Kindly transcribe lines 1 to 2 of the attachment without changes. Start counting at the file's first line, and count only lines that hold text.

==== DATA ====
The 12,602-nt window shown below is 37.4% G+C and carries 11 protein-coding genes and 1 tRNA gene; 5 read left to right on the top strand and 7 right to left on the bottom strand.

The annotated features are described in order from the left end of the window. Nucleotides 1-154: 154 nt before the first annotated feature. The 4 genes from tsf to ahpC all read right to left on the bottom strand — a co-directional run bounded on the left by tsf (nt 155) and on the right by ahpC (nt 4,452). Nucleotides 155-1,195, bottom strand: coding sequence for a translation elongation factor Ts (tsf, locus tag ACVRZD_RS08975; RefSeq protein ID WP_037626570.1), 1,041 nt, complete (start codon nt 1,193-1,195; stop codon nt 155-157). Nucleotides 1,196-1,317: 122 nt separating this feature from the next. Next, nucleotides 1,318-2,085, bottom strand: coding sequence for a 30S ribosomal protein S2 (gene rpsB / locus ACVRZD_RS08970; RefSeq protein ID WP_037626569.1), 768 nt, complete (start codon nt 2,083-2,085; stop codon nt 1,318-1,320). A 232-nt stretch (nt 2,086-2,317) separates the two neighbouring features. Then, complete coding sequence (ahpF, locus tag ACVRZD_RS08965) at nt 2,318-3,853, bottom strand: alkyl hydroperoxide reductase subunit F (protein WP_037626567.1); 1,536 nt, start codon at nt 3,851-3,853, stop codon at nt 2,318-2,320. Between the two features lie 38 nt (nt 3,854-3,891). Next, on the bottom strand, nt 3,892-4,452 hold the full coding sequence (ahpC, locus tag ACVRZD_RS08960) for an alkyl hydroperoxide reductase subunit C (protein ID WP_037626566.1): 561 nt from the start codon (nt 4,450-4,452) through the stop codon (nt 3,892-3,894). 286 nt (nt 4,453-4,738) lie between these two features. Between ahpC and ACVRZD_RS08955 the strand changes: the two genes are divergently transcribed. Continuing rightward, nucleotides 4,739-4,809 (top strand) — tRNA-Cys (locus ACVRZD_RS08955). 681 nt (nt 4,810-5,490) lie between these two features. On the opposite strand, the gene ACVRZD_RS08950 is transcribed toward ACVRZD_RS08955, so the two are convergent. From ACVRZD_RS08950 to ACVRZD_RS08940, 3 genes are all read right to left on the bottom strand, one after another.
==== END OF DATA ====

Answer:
The 12,602-nt window shown below is 37.4% G+C and carries 11 protein-coding genes and 1 tRNA gene; 5 read left to right on the top strand and 7 right to left on the bottom strand.

The annotated features are described in order from the left end of the window. Nucleotides 1-154: 154 nt before the first annotated feature. The 4 genes from tsf to ahpC all read right to left on the bottom strand — a co-directional run bounded on the left by tsf (nt 155) and on the right by ahpC (nt 4,452). Nucleotides 155-1,195, bottom strand: coding sequence for a translation elongation factor Ts (tsf, locus tag ACVRZD_RS08975; RefSeq protein ID WP_037626570.1), 1,041 nt, complete (start codon nt 1,193-1,195; stop codon nt 155-157). Nucleotides 1,196-1,317: 122 nt separating this feature from the next. Next, nucleotides 1,318-2,085, bottom strand: coding sequence for a 30S ribosomal protein S2 (gene rpsB / locus ACVRZD_RS08970; RefSeq protein ID WP_037626569.1), 768 nt, complete (start codon nt 2,083-2,085; stop codon nt 1,318-1,320). A 232-nt stretch (nt 2,086-2,317) separates the two neighbouring features. Then, complete coding sequence (ahpF, locus tag ACVRZD_RS08965) at nt 2,318-3,853, bottom strand: alkyl hydroperoxide reductase subunit F (protein WP_037626567.1); 1,536 nt, start codon at nt 3,851-3,853, stop codon at nt 2,318-2,320. Between the two features lie 38 nt (nt 3,854-3,891). Next, on the bottom strand, nt 3,892-4,452 hold the full coding sequence (ahpC, locus tag ACVRZD_RS08960) for an alkyl hydroperoxide reductase subunit C (protein ID WP_037626566.1): 561 nt from the start codon (nt 4,450-4,452) through the stop codon (nt 3,892-3,894). 286 nt (nt 4,453-4,738) lie between these two features. Between ahpC and ACVRZD_RS08955 the strand changes: the two genes are divergently transcribed. Continuing rightward, nucleotides 4,739-4,809 (top strand) — tRNA-Cys (locus ACVRZD_RS08955). 681 nt (nt 4,810-5,490) lie between these two features. On the opposite strand, the gene ACVRZD_RS08950 is transcribed toward ACVRZD_RS08955, so the two are convergent. From ACVRZD_RS08950 to ACVRZD_RS08940, 3 genes are all read right to left on the bottom strand, one after another.